Energy and Climate

The Fifth Assessment Report of the Intergovernmental Panel on Climate Change (IPCC) assumes, based on scientific evidence and unequivocally, that climate change is occurring, is caused by human intervention in the environment and will continue to intensify.

The IPCC also highlights the enormous likelihood for greenhouse gas emissions to have been the dominant cause of the warm-up observed in the 20th century. Inextricable from this reality are energy production and consumption, which are essential for the functioning of human societies, but responsible for the sharp increase in many of the pressures upon the environment, such as the emission of atmospheric pollutants and greenhouse gases, waste generation and even the occurrence of large-scale environmental accidents.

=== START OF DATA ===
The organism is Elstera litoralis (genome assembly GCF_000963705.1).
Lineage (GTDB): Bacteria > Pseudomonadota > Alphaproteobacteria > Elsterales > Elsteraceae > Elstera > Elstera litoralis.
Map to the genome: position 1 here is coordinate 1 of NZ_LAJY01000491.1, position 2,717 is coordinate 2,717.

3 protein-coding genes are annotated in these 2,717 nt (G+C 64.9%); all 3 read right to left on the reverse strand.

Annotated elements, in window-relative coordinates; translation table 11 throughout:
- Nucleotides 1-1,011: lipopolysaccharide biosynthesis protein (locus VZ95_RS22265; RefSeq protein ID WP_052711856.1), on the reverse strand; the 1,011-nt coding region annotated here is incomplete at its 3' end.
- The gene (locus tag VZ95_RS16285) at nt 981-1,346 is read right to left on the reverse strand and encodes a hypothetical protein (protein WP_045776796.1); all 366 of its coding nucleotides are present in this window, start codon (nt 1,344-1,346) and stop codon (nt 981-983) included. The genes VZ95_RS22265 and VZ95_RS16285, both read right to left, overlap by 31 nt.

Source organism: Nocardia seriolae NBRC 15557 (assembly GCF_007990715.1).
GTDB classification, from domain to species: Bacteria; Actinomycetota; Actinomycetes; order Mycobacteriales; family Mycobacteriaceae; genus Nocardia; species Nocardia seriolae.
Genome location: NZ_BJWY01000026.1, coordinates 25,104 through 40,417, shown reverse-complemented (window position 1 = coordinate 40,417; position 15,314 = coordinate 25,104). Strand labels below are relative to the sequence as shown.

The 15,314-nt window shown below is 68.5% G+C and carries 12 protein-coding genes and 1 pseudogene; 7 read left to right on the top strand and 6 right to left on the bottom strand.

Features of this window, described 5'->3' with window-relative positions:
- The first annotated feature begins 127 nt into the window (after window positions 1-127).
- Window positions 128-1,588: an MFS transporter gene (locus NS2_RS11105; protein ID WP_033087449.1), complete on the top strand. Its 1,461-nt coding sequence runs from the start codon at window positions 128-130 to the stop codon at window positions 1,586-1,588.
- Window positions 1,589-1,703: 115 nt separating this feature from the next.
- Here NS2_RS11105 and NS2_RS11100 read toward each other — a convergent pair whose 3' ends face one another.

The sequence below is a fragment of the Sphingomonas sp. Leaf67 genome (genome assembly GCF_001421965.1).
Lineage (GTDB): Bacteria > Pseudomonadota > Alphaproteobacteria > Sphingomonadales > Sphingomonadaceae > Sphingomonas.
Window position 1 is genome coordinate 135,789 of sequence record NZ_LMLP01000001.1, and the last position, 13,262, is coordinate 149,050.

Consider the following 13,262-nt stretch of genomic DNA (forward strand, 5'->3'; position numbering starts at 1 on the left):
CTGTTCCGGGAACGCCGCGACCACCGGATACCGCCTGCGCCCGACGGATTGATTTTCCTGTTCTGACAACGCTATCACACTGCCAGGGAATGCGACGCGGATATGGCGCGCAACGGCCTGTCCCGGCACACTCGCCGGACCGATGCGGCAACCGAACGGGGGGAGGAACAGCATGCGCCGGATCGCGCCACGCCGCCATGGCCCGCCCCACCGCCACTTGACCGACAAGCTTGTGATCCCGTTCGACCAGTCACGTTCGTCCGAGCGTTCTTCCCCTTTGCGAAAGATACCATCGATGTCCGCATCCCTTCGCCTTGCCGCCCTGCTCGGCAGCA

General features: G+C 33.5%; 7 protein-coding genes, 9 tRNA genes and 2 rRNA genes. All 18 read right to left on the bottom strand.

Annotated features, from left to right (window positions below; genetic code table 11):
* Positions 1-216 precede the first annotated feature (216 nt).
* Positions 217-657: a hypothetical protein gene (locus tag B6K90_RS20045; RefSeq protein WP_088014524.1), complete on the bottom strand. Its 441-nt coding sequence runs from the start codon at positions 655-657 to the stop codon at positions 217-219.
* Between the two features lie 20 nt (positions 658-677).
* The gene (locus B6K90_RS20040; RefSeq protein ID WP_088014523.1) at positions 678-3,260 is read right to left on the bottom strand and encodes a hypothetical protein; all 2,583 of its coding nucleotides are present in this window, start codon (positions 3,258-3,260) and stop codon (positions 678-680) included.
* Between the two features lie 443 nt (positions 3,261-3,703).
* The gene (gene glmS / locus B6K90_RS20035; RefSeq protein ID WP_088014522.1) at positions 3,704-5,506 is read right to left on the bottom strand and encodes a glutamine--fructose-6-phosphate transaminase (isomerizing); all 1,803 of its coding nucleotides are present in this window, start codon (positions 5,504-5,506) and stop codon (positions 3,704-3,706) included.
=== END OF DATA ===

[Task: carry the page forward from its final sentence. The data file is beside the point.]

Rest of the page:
The fundamental and increasingly urgent reduction of the dependence on fossil fuels, by encouraging the transfer to alternative, clean and sustainable sources of energy, and the imposition of energy efficiency targets, can only be carried out if supported by robust policy instruments, which systemically address these issues for the long term.

On the other hand, the increase in the occurrence of extreme events, such as heat waves, droughts and floods, demonstrate the significant vulnerability and exposure to climate variability of some ecosystems and many human systems.

While Portugal is among the European countries with greater potential of vulnerability to the impacts of climate change, the severity of the associated risks can be reduced, through the implementation of measures to limit emissions and adapt to these phenomena.

Fact sheets

  • Renewable energy
    The "Renewable energy" fact sheet examines the production of energy from renewable sources, its contribution to primary energy consumption and in gross final energy consumption, as well as the contribution of each of the renewable energy sources.